more than seconds seconds.

       -d directory
           This flag may be used to specify a directory the program should change to before
           starting.  If this flag is used, the default for the -s flag (see below) is changed to
           be a simple %s (in other words, output files are considered to be relative to
           directory).

       -f num-fields
           By default, each line is expected to contain one fixed field followed by some number
           of filename fields.  If this flag is given, num-fields will be used as the number of
           initial fixed fields.

       -l lines
           If the -l flag is given, buffchan will flush the output after every lines lines are
           written to a file.

       -L seconds
           If the -L flag is given, buffchan will flush each output file every seconds seconds.

       -m map
           Map files translate the names in the filename fields on each line into filenames that
           should be used instead.  It's used primarily when short names are used in newsfeeds,
           but the output files should use the full domain names of remote peers.

           In the map file, blank lines and lines starting with a number sign ("#") are ignored.
           All other lines should have two host names separated by a colon.  The first field is
           the name that may appear in the input stream; the second field names the file to be
           used when the name in the first field appears.  For example:

               # This is a comment
               uunet:news.uu.net
               foo:foo.com
               munnari:munnari.oz.au

       -p pid-file
           If the -p option is given, buffchan will write a line containing its process ID (in
           text) to the specified file when it starts.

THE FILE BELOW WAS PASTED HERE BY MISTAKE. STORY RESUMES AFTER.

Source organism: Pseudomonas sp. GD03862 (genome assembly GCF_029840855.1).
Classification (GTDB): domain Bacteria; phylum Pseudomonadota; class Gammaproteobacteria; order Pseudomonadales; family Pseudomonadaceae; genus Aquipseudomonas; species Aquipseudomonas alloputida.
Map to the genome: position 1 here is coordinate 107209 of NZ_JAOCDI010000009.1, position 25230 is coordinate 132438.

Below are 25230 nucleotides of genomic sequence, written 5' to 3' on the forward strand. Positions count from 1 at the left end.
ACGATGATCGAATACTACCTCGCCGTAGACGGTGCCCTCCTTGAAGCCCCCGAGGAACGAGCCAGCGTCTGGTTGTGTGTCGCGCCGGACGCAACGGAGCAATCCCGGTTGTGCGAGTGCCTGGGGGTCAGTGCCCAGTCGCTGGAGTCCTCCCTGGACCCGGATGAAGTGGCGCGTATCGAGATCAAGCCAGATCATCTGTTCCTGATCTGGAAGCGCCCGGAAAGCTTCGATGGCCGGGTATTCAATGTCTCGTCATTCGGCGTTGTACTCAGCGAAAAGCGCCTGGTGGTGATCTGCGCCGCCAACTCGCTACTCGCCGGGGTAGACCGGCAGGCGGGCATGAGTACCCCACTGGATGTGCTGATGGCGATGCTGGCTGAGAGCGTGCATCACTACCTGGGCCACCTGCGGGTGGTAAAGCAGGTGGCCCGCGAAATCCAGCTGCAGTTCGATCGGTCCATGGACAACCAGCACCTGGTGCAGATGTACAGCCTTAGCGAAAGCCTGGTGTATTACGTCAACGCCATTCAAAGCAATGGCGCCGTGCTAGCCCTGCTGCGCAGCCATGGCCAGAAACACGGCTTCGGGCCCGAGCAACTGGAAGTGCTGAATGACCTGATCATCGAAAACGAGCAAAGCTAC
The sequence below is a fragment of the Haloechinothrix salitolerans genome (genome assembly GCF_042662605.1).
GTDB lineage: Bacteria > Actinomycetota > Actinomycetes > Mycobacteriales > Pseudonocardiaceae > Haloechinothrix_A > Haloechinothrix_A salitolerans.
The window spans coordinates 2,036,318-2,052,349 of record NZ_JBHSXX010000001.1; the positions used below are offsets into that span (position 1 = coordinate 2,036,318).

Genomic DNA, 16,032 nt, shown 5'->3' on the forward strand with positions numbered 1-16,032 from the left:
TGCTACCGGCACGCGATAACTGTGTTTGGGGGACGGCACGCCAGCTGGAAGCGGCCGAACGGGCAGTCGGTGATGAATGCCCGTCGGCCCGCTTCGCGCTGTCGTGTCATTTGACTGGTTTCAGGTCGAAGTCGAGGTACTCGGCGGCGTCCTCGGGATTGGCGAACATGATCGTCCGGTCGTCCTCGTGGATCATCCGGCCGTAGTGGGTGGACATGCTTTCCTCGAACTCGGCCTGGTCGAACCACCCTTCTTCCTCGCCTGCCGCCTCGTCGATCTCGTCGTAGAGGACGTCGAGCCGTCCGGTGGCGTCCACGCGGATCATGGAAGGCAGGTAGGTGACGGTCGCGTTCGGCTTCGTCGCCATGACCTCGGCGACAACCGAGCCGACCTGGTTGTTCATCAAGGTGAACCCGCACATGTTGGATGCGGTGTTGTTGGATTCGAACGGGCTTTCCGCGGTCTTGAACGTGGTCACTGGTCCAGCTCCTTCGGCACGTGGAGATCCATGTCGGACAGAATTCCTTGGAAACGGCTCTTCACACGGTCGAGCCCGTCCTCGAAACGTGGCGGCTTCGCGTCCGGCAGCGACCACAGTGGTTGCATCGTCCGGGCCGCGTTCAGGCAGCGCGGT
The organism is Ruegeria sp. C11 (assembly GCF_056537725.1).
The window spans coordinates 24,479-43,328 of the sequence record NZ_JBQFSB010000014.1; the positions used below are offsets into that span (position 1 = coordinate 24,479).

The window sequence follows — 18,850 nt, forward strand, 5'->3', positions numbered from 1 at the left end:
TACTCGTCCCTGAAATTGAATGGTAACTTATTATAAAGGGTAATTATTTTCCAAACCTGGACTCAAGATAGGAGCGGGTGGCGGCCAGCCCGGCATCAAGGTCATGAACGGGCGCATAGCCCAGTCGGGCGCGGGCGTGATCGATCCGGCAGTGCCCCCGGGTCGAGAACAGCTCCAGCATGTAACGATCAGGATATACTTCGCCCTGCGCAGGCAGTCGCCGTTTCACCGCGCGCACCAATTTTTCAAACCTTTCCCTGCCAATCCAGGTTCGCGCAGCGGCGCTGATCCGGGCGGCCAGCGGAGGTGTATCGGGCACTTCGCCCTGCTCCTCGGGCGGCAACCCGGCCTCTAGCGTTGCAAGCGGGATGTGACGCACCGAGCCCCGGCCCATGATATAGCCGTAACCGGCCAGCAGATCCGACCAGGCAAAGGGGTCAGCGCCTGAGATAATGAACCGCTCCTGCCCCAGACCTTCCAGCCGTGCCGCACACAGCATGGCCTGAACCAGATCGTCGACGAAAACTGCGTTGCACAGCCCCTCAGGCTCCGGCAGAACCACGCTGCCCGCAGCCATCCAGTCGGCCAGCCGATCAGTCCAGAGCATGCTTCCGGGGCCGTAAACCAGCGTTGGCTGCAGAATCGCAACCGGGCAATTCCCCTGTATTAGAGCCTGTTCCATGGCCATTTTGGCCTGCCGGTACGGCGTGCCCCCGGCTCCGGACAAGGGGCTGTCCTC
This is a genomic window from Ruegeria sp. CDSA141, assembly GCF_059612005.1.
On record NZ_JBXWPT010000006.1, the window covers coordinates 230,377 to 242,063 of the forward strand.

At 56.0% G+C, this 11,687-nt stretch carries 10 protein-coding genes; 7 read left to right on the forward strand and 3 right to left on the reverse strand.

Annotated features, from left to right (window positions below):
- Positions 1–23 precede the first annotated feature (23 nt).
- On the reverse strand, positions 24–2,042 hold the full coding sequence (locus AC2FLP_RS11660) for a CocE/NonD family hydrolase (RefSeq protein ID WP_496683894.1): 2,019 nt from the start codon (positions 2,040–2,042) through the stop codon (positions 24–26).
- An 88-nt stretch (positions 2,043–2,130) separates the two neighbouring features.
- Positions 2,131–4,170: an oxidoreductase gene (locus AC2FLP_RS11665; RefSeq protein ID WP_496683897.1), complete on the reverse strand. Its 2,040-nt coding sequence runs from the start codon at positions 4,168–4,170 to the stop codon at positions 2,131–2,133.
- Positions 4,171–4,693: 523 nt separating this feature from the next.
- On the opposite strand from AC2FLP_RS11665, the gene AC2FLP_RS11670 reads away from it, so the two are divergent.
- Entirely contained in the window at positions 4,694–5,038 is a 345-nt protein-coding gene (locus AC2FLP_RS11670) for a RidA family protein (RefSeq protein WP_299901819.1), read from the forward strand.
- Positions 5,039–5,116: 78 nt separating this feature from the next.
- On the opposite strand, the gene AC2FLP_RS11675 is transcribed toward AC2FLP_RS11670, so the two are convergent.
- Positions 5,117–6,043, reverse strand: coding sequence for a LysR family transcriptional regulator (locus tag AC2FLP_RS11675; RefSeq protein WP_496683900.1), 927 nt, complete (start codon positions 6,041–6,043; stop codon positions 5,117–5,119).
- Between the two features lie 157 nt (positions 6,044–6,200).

-r  By default, buffchan sends its error messages to pathlog/errlog.  To suppress this
           redirection and send error messages to standard error, use the -r flag.

       -s  The -s flag may be used to specify a format that maps a filename from the filename
           fields at the end of each line to an actual filename.  This is a sprintf(3) format
           string that should contain a single instance of %s, which will be replaced with the
           value of the filename field (possibly after mapping with the map file from -m).  The
           default value is pathoutgoing/%s.

       -u  If the -u flag is used, the output will be unbuffered.

EXAMPLES

       If buffchan is invoked with "-f 2" and given the following input:

           news/software/b/132 <1643@munnari.oz.au> foo uunet
           news/software/b/133 <102060@litchi.foo.com> uunet munnari
           comp/sources/unix/2002 <999@news.foo.com> foo uunet munnari

       Then the file foo will have these lines:

           news/software/b/132 <1643@munnari.oz.au>
           comp/sources/unix/2002 <999@news.foo.com>

       the file munnari will have these lines:

           news/software/b/133 <102060@litchi.foo.com>
           comp/sources/unix/2002 <999@news.foo.com>

       and the file uunet will have these lines:

           news/software/b/132 <1643@munnari.oz.au>
           news/software/b/133 <102060@litchi.foo.com>
           comp/sources/unix/2002 <999@news.foo.com>

HISTORY

       Written by Rich $alz <rsalz@uunet.uu.net> for InterNetNews.  Converted to POD by Russ
       Allbery <eagle@eyrie.org>.

       $Id: buffchan.pod 9767 2014-12-07 21:13:43Z iulius $

SEE ALSO

       ctlinnd(8), filechan(8), inn.conf(5), innd(8), newsfeeds(5).